The Kids’ Co-op Curriculum

Posted on Sep 15, 2016 | 0 comments

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What curriculum does the Kids’ Co-op use?

Our mission statement says that we use a child-centered, play-based, developmentally appropriate curriculum. We also say we use an emergent curriculum. What does all this mean?

Child- centered: The learning is done by the children. Research shows that the most impactful long-term learning happens when you do something to gain knowledge- not we when we “lecture” to impart knowledge. Learning must be experienced!

Total Physical Response!
The more the senses are activated, the more likely the message will get to the brain and stay in the brain.

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It’s got to be real ~ Concrete ~ Hands-on!
Children need to be engaged with authentic tasks that are meaningful to them.

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Play-based: Many schools and centers say that they are play-based, but look and feel very different from our school. What does this term mean? The research that shows the effectiveness of play-based learning is very clear on the definition: Play is active, child-initiated, process oriented, intrinsically motivated, and self- chosen. The most important part of our learning day is the child-directed play time- when children are able to choose what they play, how long they play, and how they play.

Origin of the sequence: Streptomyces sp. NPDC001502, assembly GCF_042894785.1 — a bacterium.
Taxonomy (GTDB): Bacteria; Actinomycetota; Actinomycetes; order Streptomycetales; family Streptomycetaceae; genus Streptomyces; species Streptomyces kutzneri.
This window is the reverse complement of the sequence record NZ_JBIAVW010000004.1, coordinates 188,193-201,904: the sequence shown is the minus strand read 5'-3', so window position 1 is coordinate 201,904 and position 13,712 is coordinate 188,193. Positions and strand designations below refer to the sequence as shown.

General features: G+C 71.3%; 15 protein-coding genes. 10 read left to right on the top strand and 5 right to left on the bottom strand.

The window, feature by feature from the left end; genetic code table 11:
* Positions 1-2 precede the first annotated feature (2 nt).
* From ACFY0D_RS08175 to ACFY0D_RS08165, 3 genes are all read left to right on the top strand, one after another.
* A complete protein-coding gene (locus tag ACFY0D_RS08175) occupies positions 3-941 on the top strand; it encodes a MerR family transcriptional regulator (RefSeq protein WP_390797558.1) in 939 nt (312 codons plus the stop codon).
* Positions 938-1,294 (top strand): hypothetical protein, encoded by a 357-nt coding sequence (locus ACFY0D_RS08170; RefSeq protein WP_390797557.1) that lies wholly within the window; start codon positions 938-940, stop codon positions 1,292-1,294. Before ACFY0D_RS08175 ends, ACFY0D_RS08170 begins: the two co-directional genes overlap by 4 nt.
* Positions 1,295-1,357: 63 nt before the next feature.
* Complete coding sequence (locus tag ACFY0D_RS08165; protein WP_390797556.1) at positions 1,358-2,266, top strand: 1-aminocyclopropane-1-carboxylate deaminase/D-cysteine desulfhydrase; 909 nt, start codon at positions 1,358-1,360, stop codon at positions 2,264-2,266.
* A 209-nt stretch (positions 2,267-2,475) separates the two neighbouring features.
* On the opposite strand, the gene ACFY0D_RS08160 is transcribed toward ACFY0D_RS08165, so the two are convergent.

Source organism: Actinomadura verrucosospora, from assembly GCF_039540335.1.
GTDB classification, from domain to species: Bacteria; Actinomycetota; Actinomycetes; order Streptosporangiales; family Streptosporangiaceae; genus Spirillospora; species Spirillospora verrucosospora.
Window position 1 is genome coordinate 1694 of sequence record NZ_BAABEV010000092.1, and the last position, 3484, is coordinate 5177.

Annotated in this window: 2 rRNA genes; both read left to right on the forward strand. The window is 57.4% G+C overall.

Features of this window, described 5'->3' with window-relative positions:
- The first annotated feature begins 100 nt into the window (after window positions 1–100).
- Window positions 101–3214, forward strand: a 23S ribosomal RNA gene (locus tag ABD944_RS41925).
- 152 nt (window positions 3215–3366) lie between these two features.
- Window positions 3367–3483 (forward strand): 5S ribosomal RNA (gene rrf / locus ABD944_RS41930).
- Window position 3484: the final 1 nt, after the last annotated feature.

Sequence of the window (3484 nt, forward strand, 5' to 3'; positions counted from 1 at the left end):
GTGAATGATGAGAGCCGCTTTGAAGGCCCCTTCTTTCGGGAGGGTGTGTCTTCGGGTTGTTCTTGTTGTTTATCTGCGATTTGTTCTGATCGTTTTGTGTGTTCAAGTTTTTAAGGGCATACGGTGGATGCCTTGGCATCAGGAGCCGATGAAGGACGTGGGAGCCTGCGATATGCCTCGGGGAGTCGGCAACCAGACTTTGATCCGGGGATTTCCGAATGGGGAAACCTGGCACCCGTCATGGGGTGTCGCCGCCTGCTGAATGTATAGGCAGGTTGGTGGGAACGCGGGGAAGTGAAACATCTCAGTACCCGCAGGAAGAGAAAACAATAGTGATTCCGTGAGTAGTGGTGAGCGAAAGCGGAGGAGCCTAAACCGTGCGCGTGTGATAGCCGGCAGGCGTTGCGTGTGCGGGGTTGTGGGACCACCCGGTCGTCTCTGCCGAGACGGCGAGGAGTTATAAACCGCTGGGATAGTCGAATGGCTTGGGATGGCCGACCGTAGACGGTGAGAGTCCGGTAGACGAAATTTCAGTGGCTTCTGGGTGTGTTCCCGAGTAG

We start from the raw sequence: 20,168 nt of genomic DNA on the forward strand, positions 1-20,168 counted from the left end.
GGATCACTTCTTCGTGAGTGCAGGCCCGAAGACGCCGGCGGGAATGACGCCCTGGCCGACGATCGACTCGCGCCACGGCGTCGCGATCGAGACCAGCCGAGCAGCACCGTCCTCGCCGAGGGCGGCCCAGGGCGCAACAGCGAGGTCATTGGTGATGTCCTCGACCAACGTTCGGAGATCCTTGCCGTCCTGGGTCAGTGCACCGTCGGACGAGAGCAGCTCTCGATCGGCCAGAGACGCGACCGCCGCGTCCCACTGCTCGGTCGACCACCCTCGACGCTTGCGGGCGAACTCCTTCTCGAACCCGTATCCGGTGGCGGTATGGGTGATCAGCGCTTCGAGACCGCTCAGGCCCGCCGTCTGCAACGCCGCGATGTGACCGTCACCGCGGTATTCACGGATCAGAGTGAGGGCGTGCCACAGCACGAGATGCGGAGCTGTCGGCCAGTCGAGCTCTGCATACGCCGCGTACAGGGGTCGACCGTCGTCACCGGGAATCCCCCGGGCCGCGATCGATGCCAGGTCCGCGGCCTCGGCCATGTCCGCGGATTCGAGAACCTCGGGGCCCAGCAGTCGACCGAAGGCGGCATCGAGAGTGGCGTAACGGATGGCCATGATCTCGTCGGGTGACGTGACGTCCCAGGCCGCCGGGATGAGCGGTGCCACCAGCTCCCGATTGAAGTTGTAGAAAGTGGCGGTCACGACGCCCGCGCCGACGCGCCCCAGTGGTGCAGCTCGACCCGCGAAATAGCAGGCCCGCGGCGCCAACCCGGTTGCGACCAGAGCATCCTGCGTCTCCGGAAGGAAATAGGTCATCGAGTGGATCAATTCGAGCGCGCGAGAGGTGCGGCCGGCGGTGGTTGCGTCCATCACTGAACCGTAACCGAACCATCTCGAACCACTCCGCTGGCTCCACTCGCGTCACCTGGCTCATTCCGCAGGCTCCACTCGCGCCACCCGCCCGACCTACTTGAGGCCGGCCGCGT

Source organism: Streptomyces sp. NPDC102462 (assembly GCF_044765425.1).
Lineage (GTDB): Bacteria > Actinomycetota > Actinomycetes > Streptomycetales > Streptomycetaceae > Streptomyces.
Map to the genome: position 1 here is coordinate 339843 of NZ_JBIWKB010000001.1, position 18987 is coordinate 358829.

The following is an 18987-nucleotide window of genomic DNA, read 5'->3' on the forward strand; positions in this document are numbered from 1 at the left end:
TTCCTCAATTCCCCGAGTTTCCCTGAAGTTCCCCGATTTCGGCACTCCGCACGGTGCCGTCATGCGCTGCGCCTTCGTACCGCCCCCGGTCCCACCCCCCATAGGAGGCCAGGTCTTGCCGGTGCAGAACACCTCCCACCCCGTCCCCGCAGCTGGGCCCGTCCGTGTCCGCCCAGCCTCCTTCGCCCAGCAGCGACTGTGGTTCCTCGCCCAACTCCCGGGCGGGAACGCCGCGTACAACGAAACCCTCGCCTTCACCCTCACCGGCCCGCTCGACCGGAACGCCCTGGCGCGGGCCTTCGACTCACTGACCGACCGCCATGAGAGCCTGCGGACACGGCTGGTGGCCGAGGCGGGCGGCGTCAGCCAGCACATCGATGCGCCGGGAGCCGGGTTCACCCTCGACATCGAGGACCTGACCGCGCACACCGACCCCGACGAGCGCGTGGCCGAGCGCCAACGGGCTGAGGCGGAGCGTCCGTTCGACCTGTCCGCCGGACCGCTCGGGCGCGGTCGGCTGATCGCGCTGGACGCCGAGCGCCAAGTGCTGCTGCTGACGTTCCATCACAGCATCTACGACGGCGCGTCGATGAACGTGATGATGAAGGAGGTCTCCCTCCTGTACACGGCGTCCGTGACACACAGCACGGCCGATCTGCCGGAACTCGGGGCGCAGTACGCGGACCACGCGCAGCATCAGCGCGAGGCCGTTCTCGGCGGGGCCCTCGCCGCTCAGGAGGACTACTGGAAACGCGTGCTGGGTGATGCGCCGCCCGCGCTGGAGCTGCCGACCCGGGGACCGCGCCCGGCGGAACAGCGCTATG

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It’s Free!
The best things in life are free! Talk to your students! Read to them! Sing with them! Play with them!

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Active Learning!
It’s what the students are DOING, not what the teacher is doing!

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Developmentally Appropriate Practice: This term means that our teaching is grounded in the research on how young children grow, develop, and learn. Teachers must have an in-depth understanding of how children typically grow and develop, and then apply this knowledge to each individual learner. Through observation and assessment, teachers are able to meet each child where they are at in the developmental continuum. Equally important in this process is knowing families- the very nature of a co-op encourages this!

Attention!
You have to spark the attention and interest of your students before you can teach them. If they are motivated, curious, and challenged, they will learn.

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Connect it Up!
You have to hook new learning to something that is already in the brain to make those connections. Start where the children are.

Emergent curriculum: is very closely tied to the idea of developmentally appropriate practices. We do not use a pre-packaged curriculum because children are not pre-packaged! Our teacher’s first few weeks of lesson plans are very vague on purpose. Although each teacher has a general idea about where the children are, each class and each is at a different point on the continuum. Our teacher’s strive to make learning relevant and meet the needs of each child.

Repeat! Repeat! Repeat!
Repetition (with feedback) is key to making those pathways firm in the brain. Children must do things over and over and over again.

Success!
Start simple and move to increasingly complex tasks to build on successful learning experiences.

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